Populism vs Post-Democracy

By O'Sullivan, John | The Spectator, December 31, 2016 | Go to article overview

Populism vs Post-Democracy


O'Sullivan, John, The Spectator


Europeans are usually alarmed or sniffy about American concern for democracy's fate, but this time liberal opinion on both sides of the pond sings in unison: populism is a threat to democracy.

A recent issue of the Journal of Democracy (a sober publication published by America's National Endowment for Democracy) provided a handy compendium of all the parties, policies and histories that can be included in the vast cabin-trunk of populism. A lead article by Takis S. Pappas, a Greek political theorist living in Hungary, lists 22 different parties he cautiously calls 'challengers to liberal democracy'. He breaks them down into three categories: anti-democrats, nativists and populists. (All are commonly called populists in European and American media.) Of these, seven have held power in coalition, another four alone, and all but one of the anti-democrats are either 'isolated in opposition' or 'extinct' (the BNP).

Despite these successes, liberal democracy survives in the countries concerned. That may be because Pappas casts his net wide. Along with the socialist Pasok, which governed Greece for 22 years and left power still mutually scratching numerous backs when it handed over to Syriza (also included), he cites Ukip, Italy's main opposition party, and the present governing parties of Hungary and Poland as 'populists', when some of them look more like parties holding traditional conservative views.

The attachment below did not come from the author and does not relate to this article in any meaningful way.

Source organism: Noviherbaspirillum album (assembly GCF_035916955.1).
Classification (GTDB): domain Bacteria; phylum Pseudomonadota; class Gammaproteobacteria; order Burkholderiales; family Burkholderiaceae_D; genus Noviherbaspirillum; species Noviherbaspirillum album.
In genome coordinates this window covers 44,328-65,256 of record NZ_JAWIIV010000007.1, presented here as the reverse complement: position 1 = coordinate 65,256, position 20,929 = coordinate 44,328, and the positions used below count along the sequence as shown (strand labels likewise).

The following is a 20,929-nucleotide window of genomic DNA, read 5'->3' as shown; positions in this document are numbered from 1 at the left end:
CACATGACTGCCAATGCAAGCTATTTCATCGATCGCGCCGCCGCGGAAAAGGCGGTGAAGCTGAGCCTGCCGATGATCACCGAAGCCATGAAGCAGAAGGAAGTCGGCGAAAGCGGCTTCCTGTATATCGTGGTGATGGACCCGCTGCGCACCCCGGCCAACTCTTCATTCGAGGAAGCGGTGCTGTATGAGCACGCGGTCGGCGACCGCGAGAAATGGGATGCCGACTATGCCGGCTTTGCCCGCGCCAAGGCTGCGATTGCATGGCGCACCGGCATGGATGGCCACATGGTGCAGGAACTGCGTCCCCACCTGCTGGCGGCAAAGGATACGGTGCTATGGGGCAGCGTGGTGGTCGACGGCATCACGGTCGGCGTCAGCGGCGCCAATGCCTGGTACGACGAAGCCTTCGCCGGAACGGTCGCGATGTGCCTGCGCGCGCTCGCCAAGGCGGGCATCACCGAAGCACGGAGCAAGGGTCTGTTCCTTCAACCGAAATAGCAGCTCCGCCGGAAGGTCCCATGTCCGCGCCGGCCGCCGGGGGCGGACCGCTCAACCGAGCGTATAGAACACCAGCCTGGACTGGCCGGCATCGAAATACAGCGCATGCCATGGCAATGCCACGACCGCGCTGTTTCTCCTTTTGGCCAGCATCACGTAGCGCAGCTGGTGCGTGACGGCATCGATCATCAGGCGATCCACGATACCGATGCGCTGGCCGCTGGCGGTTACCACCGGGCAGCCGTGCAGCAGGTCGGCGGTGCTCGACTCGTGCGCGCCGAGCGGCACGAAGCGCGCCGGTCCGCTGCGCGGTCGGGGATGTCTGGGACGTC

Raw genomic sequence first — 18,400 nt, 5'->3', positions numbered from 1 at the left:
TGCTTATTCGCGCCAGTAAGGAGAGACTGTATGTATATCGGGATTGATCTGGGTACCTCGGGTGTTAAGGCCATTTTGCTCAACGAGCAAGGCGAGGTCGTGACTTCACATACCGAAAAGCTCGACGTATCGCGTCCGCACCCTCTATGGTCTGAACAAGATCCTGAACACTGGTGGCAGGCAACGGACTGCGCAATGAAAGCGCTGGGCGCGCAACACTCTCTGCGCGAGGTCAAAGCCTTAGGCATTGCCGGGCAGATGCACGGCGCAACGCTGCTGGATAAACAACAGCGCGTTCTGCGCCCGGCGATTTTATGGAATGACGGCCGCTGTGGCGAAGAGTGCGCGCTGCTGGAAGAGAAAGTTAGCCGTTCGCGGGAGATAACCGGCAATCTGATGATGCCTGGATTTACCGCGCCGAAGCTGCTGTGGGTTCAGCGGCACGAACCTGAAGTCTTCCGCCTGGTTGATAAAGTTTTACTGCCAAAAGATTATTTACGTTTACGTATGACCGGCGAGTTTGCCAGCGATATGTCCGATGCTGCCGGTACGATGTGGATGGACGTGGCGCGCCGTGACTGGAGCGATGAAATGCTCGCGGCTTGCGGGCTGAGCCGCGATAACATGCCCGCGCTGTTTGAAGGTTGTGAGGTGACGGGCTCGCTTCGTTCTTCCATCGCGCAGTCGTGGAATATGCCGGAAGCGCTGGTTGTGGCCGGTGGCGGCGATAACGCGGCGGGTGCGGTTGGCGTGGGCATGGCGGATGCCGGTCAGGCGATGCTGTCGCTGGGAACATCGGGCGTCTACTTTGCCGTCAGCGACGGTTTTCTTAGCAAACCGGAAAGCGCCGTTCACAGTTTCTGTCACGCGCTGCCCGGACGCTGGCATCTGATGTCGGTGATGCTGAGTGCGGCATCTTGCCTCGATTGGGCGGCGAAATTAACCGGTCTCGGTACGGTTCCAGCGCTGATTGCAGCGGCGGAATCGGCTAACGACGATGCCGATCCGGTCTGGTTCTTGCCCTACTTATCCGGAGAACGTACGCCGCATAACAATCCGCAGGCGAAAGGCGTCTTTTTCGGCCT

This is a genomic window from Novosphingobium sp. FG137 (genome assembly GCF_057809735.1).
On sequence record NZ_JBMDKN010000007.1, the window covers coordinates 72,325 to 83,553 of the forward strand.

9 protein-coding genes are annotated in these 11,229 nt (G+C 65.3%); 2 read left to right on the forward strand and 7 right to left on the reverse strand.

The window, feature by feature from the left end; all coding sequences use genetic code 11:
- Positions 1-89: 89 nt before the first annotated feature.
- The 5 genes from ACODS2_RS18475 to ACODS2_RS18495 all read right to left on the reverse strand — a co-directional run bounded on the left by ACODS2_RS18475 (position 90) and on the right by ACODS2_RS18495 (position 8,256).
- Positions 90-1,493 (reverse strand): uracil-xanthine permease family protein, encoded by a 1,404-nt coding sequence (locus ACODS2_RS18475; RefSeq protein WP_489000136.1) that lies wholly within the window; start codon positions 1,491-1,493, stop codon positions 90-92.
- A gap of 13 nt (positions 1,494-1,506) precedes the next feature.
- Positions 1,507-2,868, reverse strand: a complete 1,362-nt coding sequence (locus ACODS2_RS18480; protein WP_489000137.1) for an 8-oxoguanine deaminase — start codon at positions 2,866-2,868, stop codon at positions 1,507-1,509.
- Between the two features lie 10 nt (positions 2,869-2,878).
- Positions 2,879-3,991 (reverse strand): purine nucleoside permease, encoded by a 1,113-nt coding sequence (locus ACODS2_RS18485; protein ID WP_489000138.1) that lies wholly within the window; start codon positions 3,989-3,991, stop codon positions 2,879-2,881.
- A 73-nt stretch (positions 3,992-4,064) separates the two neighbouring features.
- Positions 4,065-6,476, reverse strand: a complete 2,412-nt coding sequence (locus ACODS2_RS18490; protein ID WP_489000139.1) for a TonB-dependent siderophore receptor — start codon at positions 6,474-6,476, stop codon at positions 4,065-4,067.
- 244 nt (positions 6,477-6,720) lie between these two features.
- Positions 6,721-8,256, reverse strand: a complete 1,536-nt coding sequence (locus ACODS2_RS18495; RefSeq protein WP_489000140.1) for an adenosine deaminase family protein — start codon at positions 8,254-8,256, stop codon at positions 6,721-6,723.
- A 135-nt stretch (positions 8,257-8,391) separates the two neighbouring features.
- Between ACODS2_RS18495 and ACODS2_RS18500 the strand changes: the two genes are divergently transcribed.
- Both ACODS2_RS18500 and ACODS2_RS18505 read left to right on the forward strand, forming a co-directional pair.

He argues that populists may pose the greatest challenge to democracy because they support it, indeed maybe excessively, and so they win democratic-minded votes. Once elected, however, they may be tempted to override constitutional restraints on their power. He explains this as follows: 'Populist parties embrace democracy but not liberalism. Liberalism without democracy is not a combination found in real-life polities today.'

But the great undiscussed problem of modern democracy is that liberalism without democracy is the system of government towards which the West has been moving for a generation or more. There has been an increasing shift of power from elected and accountable bodies, such as Parliament, to semi-independent bureaucratic agencies that make their own laws (called regulations), to the courts, and in more recent years to European and other transnational bodies. …

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